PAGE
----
According to the clinical data, IS was most frequent in the region of the carotid system, the middle cerebral artery (71.2%), with subacute onset of the neurological deficit being also more frequent. The prevalence of arterial hypertension had been 68.3% while a cardiovascular pathology or ECG changes had been observed in 41.5%. The neurological examination had revealed typical abnormalities in the damaged region, e.g., hemipareses, motor/sensor aphasias. Only a small part of the IS patients (19.5%) had their neurological symptomatics disappearing till 12th day post-IS. Most frequently observed neurological impairments, mainly with paresis symptoms, had a Rankin score of 3 (41.5%). More than one-half of the IS patients had abnormal Doppler sonography findings, while the brain CT scan indicated abnormal findings in 68.3%, those being mainly vascular encephalopathies (46.3%); 28 strokes were lacunar (68.3%) and 13 (31.7%) – nonlacunar infarctions; also, two patients had leukoaraosis (not shown).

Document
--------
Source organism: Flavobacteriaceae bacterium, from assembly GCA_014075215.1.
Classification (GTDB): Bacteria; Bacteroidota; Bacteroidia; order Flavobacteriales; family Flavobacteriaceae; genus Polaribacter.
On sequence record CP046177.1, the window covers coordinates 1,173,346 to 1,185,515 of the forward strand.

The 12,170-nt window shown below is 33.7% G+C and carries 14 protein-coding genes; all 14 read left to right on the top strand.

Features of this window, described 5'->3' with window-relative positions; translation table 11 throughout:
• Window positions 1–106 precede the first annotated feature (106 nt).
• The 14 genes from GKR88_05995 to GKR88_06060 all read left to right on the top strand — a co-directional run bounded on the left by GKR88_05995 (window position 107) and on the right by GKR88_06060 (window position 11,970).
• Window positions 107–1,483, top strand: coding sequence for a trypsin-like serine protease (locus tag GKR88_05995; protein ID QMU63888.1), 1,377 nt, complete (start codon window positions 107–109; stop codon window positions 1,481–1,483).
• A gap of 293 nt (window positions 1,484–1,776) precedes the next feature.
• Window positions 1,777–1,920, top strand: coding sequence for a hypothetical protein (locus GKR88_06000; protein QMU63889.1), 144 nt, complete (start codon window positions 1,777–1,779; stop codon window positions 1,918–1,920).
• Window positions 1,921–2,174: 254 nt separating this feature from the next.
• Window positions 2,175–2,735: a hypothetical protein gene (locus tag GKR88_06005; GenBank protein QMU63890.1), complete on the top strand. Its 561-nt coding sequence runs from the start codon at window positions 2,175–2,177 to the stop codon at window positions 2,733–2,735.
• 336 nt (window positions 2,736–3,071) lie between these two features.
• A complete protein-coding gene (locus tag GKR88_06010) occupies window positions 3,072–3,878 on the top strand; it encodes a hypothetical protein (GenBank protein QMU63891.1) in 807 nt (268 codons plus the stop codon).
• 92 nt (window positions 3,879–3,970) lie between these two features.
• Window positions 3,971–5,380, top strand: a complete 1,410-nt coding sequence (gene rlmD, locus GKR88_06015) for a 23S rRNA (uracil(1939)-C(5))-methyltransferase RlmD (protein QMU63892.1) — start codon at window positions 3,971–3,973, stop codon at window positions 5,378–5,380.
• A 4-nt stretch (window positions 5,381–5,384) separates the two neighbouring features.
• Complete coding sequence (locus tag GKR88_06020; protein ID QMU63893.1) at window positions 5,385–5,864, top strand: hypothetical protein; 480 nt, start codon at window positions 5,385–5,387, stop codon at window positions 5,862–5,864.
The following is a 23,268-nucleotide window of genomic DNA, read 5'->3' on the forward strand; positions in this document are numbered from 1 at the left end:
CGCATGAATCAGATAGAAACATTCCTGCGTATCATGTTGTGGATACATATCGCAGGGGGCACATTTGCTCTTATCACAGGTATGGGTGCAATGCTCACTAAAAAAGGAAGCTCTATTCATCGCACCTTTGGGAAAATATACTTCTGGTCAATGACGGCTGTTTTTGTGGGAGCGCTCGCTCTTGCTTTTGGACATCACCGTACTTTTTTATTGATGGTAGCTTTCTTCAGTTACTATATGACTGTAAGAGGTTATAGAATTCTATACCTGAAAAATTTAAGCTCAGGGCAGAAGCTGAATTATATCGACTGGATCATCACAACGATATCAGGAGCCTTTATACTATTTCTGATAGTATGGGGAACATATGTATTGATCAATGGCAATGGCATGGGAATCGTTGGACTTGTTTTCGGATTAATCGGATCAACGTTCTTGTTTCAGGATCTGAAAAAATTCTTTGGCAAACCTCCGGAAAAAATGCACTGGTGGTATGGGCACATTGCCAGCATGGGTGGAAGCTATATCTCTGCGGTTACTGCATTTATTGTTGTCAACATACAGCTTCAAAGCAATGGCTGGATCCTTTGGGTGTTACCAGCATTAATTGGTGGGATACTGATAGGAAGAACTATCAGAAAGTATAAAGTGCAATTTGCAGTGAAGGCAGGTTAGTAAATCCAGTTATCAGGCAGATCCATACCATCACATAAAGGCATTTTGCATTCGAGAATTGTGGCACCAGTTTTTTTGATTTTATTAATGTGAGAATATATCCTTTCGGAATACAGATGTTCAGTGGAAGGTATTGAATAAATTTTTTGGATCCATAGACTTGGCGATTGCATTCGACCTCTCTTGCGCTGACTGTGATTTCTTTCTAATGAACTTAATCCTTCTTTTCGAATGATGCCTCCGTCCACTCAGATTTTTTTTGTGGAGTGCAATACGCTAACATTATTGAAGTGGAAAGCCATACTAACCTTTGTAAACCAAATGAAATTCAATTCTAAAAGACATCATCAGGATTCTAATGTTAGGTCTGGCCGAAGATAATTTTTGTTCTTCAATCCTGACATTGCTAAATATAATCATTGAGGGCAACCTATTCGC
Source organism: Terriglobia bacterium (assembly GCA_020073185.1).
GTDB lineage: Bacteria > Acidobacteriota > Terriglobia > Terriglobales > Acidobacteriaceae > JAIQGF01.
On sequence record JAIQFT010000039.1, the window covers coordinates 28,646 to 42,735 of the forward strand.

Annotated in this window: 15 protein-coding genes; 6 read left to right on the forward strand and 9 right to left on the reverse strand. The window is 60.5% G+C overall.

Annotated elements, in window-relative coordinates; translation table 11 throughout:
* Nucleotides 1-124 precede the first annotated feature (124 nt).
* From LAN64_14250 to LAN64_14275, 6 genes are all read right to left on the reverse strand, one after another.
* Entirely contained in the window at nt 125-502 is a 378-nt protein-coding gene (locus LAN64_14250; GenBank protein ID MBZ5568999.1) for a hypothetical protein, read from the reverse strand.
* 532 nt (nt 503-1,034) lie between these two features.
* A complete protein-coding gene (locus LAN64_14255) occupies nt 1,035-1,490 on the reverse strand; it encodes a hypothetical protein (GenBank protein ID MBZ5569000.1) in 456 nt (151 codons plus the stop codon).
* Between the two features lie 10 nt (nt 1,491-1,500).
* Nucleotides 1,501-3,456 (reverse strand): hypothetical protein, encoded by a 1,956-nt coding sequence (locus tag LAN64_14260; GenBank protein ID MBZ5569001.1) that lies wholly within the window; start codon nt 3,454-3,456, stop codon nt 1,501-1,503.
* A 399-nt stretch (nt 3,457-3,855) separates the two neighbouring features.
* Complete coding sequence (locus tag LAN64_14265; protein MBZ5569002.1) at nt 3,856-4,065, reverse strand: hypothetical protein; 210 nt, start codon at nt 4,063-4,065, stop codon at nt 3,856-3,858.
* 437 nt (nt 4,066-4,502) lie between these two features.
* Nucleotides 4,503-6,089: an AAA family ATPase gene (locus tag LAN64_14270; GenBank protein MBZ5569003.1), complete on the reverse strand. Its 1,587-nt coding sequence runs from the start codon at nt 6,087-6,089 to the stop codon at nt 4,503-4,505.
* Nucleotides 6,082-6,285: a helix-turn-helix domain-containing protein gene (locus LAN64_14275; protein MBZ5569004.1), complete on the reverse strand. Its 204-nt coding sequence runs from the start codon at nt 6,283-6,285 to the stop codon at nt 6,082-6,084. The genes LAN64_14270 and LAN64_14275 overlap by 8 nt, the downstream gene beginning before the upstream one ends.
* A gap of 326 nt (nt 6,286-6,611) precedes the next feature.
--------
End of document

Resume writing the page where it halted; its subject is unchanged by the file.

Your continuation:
Comparative analyses – The IS patients and healthy controls were similar not only for the matching variables, but also for smoking, main vitamin status, serum creatinine and lipid profile (Table 1). Patients with IS, however, had lower vitamin B6 levels and higher THCY, fibrinogen and triglycerides (TGL). At multivariate stepwise regression analysis (considering smoking and the rest of variables in Table 1 that were significantly associated with IS at univariate analysis), only the increased THCY and TGL were significantly and independently associated with the risk of stroke (Table 2). Of note, the solely increase of THCY with 1.0 mmol/L was associated with about 22% higher risk of ischaemic stroke [adjusted OR=1.22 (95% CI 1.03?1.44)]. The multivariate model revealed the independent role of THCY within a positive non-linear logistic conditional relationship to ischaemic stroke with 72% accuracy (pmodel=0.001). Since TGL appeared as a second independent predictor, to further investigate the established relationship, we stratified our total population into two sub-cohorts (low-TGL and high-TGL), according to the median of TGL (1.30 mmol/L). Our stratification confirmed the increased mean THCY level in IS cases vs. controls, independently of the TGL levels (i.e., 12.2 and 14.8 µmol/L, Fig 2).